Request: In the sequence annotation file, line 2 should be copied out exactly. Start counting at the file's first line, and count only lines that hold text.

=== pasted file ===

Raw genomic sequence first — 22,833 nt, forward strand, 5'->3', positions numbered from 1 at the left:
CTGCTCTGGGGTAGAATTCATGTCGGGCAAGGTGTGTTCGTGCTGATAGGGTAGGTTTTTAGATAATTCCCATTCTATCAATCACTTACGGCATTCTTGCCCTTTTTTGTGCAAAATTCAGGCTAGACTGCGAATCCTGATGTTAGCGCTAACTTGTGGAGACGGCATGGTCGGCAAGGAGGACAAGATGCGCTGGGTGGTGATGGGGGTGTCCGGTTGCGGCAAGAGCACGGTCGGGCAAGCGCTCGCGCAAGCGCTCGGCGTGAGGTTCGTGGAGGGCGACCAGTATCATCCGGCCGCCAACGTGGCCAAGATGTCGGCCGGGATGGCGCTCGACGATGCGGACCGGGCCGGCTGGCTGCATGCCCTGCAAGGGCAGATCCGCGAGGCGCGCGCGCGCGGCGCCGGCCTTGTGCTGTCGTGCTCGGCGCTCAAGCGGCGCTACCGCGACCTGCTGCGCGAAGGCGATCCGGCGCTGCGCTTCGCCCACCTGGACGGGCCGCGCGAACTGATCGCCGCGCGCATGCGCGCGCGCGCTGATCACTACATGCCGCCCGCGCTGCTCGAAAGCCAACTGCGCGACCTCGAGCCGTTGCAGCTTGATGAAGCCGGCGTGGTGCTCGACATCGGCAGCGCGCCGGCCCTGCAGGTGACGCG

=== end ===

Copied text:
CTGCTCTGGGGTAGAATTCATGTCGGGCAAGGTGTGTTCGTGCTGATAGGGTAGGTTTTTAGATAATTCCCATTCTATCAATCACTTACGGCATTCTTGCCCTTTTTTGTGCAAAATTCAGGCTAGACTGCGAATCCTGATGTTAGCGCTAACTTGTGGAGACGGCATGGTCGGCAAGGAGGACAAGATGCGCTGGGTGGTGATGGGGGTGTCCGGTTGCGGCAAGAGCACGGTCGGGCAAGCGCTCGCGCAAGCGCTCGGCGTGAGGTTCGTGGAGGGCGACCAGTATCATCCGGCCGCCAACGTGGCCAAGATGTCGGCCGGGATGGCGCTCGACGATGCGGACCGGGCCGGCTGGCTGCATGCCCTGCAAGGGCAGATCCGCGAGGCGCGCGCGCGCGGCGCCGGCCTTGTGCTGTCGTGCTCGGCGCTCAAGCGGCGCTACCGCGACCTGCTGCGCGAAGGCGATCCGGCGCTGCGCTTCGCCCACCTGGACGGGCCGCGCGAACTGATCGCCGCGCGCATGCGCGCGCGCGCTGATCACTACATGCCGCCCGCGCTGCTCGAAAGCCAACTGCGCGACCTCGAGCCGTTGCAGCTTGATGAAGCCGGCGTGGTGCTCGACATCGGCAGCGCGCCGGCCCTGCAGGTGACGCG